15. Alternative Fuels Data Center

    Alternative Fuels and Advanced Vehicles Data Center [Office of Energy Efficiency and Renewable Energy (EERE)]

    Alternative Fuel and Vehicle Tax Alternative fuels used to operate on-road vehicles are taxed at a rate of $0.162 per gasoline gallon equivalent (GGE). Alternative fuels are taxed at the same rate as gasoline and gasohol (5.1% of the statewide average wholesale price of a gallon of self-serve unleaded regular gasoline). Refer to the Virginia Department of Motor Vehicles (DMV) Fuels Tax Rates and Alternative Fuels Conversion website for fuel-specific GGE calculations. All-electric vehicles (EVs)

  16. Alternative Fuels Data Center

    Alternative Fuels and Advanced Vehicles Data Center [Office of Energy Efficiency and Renewable Energy (EERE)]

    Dealer and Commercial User License Beginning January 1, 2017, alternative fuel dealers and alternative fuel commercial users must apply for a license from the Michigan Department of Treasury. Commercial users are defined as those operating vehicles with three or more axles, or two axles and a gross vehicle weight rating exceeding 26,000 pounds, that operate in more than one state. Alternative fuel dealers must pay a license fee of $500 and commercial users must pay a license fee of $50. For the

  17. Alternative Fuels Data Center

    Alternative Fuels and Advanced Vehicles Data Center [Office of Energy Efficiency and Renewable Energy (EERE)]

    Vehicle Incremental Cost Allocation The U.S. General Services Administration (GSA) must allocate the incremental cost of purchasing alternative fuel vehicles (AFVs) across the entire fleet of vehicles distributed by GSA. This mandate also applies to other federal agencies that procure vehicles for federal fleets. For more information, see the GSA's AFV website. (Reference 42 U.S. Code 13212 (c)) Point of Contact U.S. General Services Administration Phone: (703) 605-5630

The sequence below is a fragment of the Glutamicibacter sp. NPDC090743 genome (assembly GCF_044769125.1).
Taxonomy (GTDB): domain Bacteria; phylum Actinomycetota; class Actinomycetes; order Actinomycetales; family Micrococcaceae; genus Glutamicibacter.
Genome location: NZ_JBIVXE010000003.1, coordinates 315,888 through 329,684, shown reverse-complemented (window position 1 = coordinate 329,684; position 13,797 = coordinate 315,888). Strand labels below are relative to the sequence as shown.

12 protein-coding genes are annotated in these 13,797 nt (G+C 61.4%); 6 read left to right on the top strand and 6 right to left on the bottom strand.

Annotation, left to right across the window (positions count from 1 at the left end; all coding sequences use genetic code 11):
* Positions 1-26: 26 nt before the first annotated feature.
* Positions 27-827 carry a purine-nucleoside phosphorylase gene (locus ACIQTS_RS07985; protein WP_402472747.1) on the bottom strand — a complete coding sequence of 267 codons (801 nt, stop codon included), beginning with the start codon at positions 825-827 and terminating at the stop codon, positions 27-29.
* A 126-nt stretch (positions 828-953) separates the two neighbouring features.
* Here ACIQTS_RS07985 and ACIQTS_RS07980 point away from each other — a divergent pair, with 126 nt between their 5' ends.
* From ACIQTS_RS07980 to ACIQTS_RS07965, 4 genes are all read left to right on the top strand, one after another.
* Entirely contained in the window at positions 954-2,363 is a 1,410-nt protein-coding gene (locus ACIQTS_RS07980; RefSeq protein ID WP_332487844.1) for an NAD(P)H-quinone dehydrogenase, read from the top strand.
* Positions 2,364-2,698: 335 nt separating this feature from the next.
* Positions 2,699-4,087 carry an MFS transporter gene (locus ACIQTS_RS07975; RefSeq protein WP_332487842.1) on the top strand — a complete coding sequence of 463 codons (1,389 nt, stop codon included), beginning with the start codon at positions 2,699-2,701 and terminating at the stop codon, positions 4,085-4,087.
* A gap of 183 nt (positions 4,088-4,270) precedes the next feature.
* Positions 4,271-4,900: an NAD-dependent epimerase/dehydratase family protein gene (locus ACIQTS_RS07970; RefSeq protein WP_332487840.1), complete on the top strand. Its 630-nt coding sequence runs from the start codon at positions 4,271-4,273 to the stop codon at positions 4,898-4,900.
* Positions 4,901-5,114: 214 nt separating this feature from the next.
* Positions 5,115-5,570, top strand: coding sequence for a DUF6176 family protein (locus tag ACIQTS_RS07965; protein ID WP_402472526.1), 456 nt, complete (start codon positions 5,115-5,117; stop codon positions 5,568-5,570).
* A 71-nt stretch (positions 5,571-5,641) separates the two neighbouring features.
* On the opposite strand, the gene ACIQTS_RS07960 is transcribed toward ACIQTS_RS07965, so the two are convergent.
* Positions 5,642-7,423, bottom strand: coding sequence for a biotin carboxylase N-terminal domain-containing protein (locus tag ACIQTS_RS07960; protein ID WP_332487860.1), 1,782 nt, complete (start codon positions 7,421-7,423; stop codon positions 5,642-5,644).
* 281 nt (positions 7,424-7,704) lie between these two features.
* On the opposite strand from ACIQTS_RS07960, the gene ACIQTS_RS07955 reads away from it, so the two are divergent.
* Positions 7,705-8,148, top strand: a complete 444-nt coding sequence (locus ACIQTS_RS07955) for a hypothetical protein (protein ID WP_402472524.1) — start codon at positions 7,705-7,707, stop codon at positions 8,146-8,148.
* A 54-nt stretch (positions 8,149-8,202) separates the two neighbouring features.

18. Alternative Liquid Fuels Simulation Model (AltSim).

    SciTech Connect (OSTI)

    Baker, Arnold Barry; Williams, Ryan; Drennen, Thomas E.; Klotz, Richard

    2007-10-01

    The Alternative Liquid Fuels Simulation Model (AltSim) is a high-level dynamic simulation model which calculates and compares the production costs, carbon dioxide emissions, and energy balances of several alternative liquid transportation fuels. These fuels include: corn ethanol, cellulosic ethanol, biodiesel, and diesels derived from natural gas (gas to liquid, or GTL) and coal (coal to liquid, or CTL). AltSim allows for comprehensive sensitivity analyses on capital costs, operation and maintenance costs, renewable and fossil fuel feedstock costs, feedstock conversion efficiency, financial assumptions, tax credits, CO{sub 2} taxes, and plant capacity factor. This paper summarizes the preliminary results from the model. For the base cases, CTL and cellulosic ethanol are the least cost fuel options, at $1.60 and $1.71 per gallon, respectively. Base case assumptions do not include tax or other credits. This compares to a $2.35/gallon production cost of gasoline at September, 2007 crude oil prices ($80.57/barrel). On an energy content basis, the CTL is the low cost alternative, at $12.90/MMBtu, compared to $22.47/MMBtu for cellulosic ethanol. In terms of carbon dioxide emissions, a typical vehicle fueled with cellulosic ethanol will release 0.48 tons CO{sub 2} per year, compared to 13.23 tons per year for coal to liquid.

  19. Alternative Fuels Data Center

    Alternative Fuels and Advanced Vehicles Data Center [Office of Energy Efficiency and Renewable Energy (EERE)]

    State Highway Electric Vehicle Supply Equipment (EVSE) Regulations The North Carolina Department of Transportation (NCDOT) may install and operate publicly-accessible EVSE at state-owned highway rest stops so long as it has developed a mechanism to charge EVSE users a fee to recover the costs related to electricity consumed, process the user fee, and operate and maintain the EVSE. NCDOT may consult with other state agencies and industry representatives to develop this required cost recovery